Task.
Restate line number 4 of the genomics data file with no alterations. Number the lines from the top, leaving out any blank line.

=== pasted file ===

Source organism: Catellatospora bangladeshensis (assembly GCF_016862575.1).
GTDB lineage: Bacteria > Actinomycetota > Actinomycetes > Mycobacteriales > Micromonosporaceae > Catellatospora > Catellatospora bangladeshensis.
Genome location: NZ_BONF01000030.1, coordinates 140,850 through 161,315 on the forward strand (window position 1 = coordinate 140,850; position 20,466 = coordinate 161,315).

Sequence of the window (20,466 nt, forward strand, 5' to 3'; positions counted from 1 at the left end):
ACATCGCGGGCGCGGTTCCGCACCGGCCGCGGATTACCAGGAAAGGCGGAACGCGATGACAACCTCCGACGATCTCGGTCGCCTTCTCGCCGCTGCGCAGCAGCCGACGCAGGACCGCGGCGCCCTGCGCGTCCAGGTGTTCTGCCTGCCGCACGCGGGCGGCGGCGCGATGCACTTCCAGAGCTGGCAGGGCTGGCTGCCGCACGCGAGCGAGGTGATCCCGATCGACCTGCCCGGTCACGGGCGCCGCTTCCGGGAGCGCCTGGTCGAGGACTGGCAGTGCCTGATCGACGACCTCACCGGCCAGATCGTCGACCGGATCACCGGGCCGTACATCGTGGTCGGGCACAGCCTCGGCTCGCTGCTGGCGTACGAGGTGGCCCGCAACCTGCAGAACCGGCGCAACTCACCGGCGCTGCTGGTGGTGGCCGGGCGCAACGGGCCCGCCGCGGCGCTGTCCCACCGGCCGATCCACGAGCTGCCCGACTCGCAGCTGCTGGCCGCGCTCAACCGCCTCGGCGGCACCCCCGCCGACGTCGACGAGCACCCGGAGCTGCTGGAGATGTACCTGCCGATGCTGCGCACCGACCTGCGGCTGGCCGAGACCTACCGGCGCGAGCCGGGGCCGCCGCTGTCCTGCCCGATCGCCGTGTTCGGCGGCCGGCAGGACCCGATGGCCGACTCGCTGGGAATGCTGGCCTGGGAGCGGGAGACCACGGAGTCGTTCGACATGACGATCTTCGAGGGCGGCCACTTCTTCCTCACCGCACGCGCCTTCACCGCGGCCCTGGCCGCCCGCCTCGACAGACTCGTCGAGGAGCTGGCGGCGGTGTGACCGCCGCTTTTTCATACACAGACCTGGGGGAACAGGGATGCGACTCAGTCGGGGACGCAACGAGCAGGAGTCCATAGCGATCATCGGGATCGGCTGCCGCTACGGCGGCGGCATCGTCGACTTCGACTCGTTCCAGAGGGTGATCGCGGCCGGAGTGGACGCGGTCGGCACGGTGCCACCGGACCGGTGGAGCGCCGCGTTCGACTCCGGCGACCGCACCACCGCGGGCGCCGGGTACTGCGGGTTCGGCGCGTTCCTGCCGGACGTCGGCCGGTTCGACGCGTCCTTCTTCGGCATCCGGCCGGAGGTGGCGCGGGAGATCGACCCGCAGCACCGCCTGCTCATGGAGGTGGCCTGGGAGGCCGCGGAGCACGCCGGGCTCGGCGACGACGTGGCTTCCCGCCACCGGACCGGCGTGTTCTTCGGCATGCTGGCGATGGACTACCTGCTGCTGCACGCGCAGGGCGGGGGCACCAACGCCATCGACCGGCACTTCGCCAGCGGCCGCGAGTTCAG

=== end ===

Sequence of the window (20,466 nt, forward strand, 5' to 3'; positions counted from 1 at the left end):